Copernicus, Free Will and You

Whenever I get into a conversation with someone about free will for the first time, they will usually end up saying something like this: “But I experience the world as if I have free will.”

They are, of course, wrong. They experience the world exactly the same as someone who doesn’t believe in free will (like, for example, me).

We both experience the same thing. What is different is the way we interpret what we experience.

Here’s a good analogy.

One thousand years ago, if you asked most people about the relationship between the Earth and the Sun, they would have told you that it was obvious: the Sun revolves around the Earth. If you tried to tell them that, in fact, the opposite was true, they would have laughed in your face.

“But I experience the Sun revolving around the Earth! It’s obvious that the Earth isn’t moving because we can’t feel it moving. We don’t experience it moving. But we look up into the sky and we can experience the Sun moving around the Earth. You dumbass.”

Of course, what they were actually experiencing was the Earth revolving around the Sun. They had the exact same experience as Copernicus when he published “On the Revolutions of the Celestial Spheres” in 1543. What was different was how they interpreted that experience.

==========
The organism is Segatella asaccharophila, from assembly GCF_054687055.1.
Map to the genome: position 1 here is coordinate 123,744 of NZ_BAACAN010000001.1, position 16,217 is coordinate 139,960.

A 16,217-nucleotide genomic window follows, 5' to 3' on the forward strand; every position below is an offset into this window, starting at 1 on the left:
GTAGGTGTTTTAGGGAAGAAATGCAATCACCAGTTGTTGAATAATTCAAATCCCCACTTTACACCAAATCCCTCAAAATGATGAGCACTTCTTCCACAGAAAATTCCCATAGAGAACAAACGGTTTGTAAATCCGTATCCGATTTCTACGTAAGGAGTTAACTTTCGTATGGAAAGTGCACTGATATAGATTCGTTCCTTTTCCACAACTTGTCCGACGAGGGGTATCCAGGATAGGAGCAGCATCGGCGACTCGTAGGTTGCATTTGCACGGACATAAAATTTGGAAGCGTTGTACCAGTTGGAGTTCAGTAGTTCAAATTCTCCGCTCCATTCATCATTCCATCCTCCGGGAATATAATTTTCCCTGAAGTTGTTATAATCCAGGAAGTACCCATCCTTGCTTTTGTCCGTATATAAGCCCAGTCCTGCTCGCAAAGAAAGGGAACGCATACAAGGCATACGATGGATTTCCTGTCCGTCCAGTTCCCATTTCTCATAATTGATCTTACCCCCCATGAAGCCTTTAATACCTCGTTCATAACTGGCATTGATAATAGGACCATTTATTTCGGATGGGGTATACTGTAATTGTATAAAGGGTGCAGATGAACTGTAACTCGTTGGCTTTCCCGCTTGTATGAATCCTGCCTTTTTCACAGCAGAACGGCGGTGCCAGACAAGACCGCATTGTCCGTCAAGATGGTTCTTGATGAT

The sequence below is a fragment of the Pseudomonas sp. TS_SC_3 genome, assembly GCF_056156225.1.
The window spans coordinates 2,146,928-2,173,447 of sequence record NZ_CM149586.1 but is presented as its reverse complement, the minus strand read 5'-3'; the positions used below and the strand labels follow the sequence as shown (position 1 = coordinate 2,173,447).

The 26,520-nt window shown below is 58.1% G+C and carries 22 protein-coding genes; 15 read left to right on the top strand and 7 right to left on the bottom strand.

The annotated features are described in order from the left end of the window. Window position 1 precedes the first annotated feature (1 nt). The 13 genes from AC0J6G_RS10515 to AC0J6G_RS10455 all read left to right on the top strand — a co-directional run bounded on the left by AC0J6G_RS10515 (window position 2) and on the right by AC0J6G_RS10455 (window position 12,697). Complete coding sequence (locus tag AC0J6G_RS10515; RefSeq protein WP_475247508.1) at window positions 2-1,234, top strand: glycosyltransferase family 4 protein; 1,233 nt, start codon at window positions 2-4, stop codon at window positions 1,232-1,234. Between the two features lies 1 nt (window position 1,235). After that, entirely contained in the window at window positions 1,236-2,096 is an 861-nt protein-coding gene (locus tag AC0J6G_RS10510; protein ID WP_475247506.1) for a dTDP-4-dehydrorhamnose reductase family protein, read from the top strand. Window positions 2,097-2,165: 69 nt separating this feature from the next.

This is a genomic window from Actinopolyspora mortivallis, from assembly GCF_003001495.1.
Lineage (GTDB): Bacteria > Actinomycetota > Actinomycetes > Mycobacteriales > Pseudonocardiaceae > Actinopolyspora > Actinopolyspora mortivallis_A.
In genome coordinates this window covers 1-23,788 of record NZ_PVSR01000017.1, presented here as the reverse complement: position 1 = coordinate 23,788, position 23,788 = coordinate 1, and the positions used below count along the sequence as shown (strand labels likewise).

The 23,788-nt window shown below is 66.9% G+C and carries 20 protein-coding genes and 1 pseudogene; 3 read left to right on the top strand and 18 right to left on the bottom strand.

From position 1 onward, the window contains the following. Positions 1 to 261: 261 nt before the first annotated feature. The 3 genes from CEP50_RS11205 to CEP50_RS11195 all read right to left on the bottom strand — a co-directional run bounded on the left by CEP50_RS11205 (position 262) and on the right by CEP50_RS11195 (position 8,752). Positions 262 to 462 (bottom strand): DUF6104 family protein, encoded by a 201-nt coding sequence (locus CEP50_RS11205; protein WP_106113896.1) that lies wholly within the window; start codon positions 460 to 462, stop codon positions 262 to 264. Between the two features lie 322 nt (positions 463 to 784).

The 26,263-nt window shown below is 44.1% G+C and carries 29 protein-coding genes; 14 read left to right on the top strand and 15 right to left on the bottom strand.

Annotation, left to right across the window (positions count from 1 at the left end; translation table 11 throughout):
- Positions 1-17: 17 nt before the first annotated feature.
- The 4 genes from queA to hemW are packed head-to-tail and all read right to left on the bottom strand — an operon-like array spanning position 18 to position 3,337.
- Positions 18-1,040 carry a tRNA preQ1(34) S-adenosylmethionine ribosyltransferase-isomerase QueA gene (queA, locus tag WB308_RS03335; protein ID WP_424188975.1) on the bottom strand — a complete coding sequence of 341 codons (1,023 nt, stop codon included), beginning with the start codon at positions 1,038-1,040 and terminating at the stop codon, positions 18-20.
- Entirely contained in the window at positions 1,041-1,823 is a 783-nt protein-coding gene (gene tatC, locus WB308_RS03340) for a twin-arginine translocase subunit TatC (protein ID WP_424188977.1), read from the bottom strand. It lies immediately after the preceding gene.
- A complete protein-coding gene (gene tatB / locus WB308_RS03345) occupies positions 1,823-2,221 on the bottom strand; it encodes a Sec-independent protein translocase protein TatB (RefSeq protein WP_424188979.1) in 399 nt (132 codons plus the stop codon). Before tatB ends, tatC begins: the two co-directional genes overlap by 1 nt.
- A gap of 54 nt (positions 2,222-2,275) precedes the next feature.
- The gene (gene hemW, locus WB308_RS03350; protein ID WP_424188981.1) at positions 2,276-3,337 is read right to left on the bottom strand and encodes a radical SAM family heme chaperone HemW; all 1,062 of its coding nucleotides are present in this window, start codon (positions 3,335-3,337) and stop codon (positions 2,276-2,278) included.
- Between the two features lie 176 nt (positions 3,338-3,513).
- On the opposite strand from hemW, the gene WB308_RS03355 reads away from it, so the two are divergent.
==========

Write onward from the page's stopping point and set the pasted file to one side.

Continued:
So it is with free will. We all experience the same thing. We walk around, decisions are made; actions are taken.

The difference is that some of us interpret those things as “the laws of physics”. And some of us interpret those things as “free will”. Same experience – incorrect interpretation.

The same is true with our relationship to the universe. Most people imagine themselves as being somehow separate from the rest of the world – in it but not of it, independent from it. Again – same experience, incorrect interpretation.

There is only the universe. It’s just one thing. One construct. We are not in the universe – we are the universe.

The atoms that you’re made of are the universe. The universe isn’t some kind of blank canvas that you’ve been painted on. The universe is both the canvas and the paint. The universe is the sum total of all of the matter and the energy and the anti-matter and everything else. It cannot be divided into universe and non-universe.

Most of the atoms that make up your body today were something else 20 years ago. And they will be something else 20 years from now. They continue. The universe continues. You are those atoms. There is nothing else.

You can only be the universe. Nothing else makes sense.

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